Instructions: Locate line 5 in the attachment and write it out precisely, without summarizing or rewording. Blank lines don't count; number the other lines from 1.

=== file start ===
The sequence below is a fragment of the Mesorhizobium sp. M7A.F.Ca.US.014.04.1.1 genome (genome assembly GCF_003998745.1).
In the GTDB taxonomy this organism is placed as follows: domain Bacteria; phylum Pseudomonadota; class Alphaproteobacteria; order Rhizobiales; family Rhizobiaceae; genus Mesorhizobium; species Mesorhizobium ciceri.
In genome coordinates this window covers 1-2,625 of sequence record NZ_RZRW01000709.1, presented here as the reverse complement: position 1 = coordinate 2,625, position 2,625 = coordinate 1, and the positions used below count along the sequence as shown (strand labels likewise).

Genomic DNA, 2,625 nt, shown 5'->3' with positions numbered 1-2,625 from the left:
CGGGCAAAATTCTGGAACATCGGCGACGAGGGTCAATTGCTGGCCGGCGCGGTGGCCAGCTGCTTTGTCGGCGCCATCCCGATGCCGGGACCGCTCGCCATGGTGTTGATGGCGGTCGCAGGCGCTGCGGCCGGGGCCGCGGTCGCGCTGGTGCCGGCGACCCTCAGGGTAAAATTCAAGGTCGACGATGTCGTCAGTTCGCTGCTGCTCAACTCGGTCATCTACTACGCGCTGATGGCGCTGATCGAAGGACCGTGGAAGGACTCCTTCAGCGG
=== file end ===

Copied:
CGGGCAAAATTCTGGAACATCGGCGACGAGGGTCAATTGCTGGCCGGCGCGGTGGCCAGCTGCTTTGTCGGCGCCATCCCGATGCCGGGACCGCTCGCCATGGTGTTGATGGCGGTCGCAGGCGCTGCGGCCGGGGCCGCGGTCGCGCTGGTGCCGGCGACCCTCAGGGTAAAATTCAAGGTCGACGATGTCGTCAGTTCGCTGCTGCTCAACTCGGTCATCTACTACGCGCTGATGGCGCTGATCGAAGGACCGTGGAAGGACTCCTTCAGCGG